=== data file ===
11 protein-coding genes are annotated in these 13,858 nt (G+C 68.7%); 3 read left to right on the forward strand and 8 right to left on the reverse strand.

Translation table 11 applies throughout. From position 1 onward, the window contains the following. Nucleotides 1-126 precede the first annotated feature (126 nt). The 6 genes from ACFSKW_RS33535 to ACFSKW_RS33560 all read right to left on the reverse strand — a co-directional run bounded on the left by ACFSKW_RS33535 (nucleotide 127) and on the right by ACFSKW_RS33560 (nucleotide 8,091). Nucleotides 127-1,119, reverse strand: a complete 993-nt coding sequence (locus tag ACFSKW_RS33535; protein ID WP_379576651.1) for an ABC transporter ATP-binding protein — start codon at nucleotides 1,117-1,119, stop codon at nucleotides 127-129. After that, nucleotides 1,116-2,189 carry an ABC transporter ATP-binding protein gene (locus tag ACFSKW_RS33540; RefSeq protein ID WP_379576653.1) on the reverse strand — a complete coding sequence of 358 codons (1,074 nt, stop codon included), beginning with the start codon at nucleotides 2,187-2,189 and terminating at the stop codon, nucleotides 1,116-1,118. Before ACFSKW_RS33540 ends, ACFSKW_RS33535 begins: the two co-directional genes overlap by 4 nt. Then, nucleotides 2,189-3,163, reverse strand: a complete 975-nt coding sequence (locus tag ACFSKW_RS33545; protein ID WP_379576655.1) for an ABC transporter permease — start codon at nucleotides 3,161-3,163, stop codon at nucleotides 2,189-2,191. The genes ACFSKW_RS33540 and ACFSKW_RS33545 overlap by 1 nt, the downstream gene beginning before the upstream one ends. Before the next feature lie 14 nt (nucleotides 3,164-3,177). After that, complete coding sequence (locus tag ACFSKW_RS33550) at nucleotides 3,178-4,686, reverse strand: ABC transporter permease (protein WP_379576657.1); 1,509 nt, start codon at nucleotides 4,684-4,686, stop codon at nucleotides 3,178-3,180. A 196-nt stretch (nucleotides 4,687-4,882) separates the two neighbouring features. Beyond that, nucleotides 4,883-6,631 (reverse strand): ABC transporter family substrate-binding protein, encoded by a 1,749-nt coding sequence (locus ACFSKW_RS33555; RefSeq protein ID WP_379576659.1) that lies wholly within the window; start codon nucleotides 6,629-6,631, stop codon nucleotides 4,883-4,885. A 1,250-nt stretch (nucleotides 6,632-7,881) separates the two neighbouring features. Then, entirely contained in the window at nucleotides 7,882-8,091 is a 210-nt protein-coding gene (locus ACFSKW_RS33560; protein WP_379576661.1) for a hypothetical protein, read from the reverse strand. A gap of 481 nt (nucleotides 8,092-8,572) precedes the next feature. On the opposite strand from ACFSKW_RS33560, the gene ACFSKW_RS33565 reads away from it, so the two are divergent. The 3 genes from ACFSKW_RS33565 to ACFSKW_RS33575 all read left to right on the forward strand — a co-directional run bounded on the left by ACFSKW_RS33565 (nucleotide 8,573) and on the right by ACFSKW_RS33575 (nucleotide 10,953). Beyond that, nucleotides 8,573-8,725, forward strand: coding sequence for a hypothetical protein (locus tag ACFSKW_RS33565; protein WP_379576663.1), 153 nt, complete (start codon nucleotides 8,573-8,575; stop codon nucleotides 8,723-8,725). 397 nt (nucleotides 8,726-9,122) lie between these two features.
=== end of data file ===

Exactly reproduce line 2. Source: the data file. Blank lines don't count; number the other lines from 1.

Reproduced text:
Translation table 11 applies throughout. From position 1 onward, the window contains the following. Nucleotides 1-126 precede the first annotated feature (126 nt). The 6 genes from ACFSKW_RS33535 to ACFSKW_RS33560 all read right to left on the reverse strand — a co-directional run bounded on the left by ACFSKW_RS33535 (nucleotide 127) and on the right by ACFSKW_RS33560 (nucleotide 8,091). Nucleotides 127-1,119, reverse strand: a complete 993-nt coding sequence (locus tag ACFSKW_RS33535; protein ID WP_379576651.1) for an ABC transporter ATP-binding protein — start codon at nucleotides 1,117-1,119, stop codon at nucleotides 127-129. After that, nucleotides 1,116-2,189 carry an ABC transporter ATP-binding protein gene (locus tag ACFSKW_RS33540; RefSeq protein ID WP_379576653.1) on the reverse strand — a complete coding sequence of 358 codons (1,074 nt, stop codon included), beginning with the start codon at nucleotides 2,187-2,189 and terminating at the stop codon, nucleotides 1,116-1,118. Before ACFSKW_RS33540 ends, ACFSKW_RS33535 begins: the two co-directional genes overlap by 4 nt. Then, nucleotides 2,189-3,163, reverse strand: a complete 975-nt coding sequence (locus tag ACFSKW_RS33545; protein ID WP_379576655.1) for an ABC transporter permease — start codon at nucleotides 3,161-3,163, stop codon at nucleotides 2,189-2,191. The genes ACFSKW_RS33540 and ACFSKW_RS33545 overlap by 1 nt, the downstream gene beginning before the upstream one ends. Before the next feature lie 14 nt (nucleotides 3,164-3,177). After that, complete coding sequence (locus tag ACFSKW_RS33550) at nucleotides 3,178-4,686, reverse strand: ABC transporter permease (protein WP_379576657.1); 1,509 nt, start codon at nucleotides 4,684-4,686, stop codon at nucleotides 3,178-3,180. A 196-nt stretch (nucleotides 4,687-4,882) separates the two neighbouring features. Beyond that, nucleotides 4,883-6,631 (reverse strand): ABC transporter family substrate-binding protein, encoded by a 1,749-nt coding sequence (locus ACFSKW_RS33555; RefSeq protein ID WP_379576659.1) that lies wholly within the window; start codon nucleotides 6,629-6,631, stop codon nucleotides 4,883-4,885. A 1,250-nt stretch (nucleotides 6,632-7,881) separates the two neighbouring features. Then, entirely contained in the window at nucleotides 7,882-8,091 is a 210-nt protein-coding gene (locus ACFSKW_RS33560; protein WP_379576661.1) for a hypothetical protein, read from the reverse strand. A gap of 481 nt (nucleotides 8,092-8,572) precedes the next feature. On the opposite strand from ACFSKW_RS33560, the gene ACFSKW_RS33565 reads away from it, so the two are divergent. The 3 genes from ACFSKW_RS33565 to ACFSKW_RS33575 all read left to right on the forward strand — a co-directional run bounded on the left by ACFSKW_RS33565 (nucleotide 8,573) and on the right by ACFSKW_RS33575 (nucleotide 10,953). Beyond that, nucleotides 8,573-8,725, forward strand: coding sequence for a hypothetical protein (locus tag ACFSKW_RS33565; protein WP_379576663.1), 153 nt, complete (start codon nucleotides 8,573-8,575; stop codon nucleotides 8,723-8,725). 397 nt (nucleotides 8,726-9,122) lie between these two features.